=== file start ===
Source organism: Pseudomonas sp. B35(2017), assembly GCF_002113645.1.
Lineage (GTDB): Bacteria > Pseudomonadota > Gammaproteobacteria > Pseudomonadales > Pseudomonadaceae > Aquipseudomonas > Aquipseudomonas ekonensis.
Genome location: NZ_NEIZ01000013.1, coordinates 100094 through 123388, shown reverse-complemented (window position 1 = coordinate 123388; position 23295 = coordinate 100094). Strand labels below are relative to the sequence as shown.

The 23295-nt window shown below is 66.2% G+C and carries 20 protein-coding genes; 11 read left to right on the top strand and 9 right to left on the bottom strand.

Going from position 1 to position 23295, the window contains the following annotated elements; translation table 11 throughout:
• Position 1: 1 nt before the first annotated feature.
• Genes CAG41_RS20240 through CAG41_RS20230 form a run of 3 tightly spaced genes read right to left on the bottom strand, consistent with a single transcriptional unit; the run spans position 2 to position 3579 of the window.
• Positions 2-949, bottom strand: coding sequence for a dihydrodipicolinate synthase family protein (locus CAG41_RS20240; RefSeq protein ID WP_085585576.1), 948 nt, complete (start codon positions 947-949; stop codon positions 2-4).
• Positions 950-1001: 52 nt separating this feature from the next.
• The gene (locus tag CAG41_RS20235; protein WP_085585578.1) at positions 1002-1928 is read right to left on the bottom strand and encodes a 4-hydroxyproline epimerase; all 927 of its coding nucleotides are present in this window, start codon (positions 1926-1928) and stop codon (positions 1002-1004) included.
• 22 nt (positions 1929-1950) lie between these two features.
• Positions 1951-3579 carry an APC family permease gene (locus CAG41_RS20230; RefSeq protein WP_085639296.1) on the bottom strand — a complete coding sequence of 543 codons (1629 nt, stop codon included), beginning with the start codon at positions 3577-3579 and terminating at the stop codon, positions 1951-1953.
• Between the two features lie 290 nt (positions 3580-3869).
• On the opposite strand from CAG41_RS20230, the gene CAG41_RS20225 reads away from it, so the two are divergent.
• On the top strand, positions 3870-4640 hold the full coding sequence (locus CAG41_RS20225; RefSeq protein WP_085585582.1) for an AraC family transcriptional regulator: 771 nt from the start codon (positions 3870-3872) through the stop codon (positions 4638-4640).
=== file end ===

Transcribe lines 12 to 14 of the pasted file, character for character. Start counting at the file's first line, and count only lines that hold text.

• Positions 1951-3579 carry an APC family permease gene (locus CAG41_RS20230; RefSeq protein WP_085639296.1) on the bottom strand — a complete coding sequence of 543 codons (1629 nt, stop codon included), beginning with the start codon at positions 3577-3579 and terminating at the stop codon, positions 1951-1953.
• Between the two features lie 290 nt (positions 3580-3869).
• On the opposite strand from CAG41_RS20230, the gene CAG41_RS20225 reads away from it, so the two are divergent.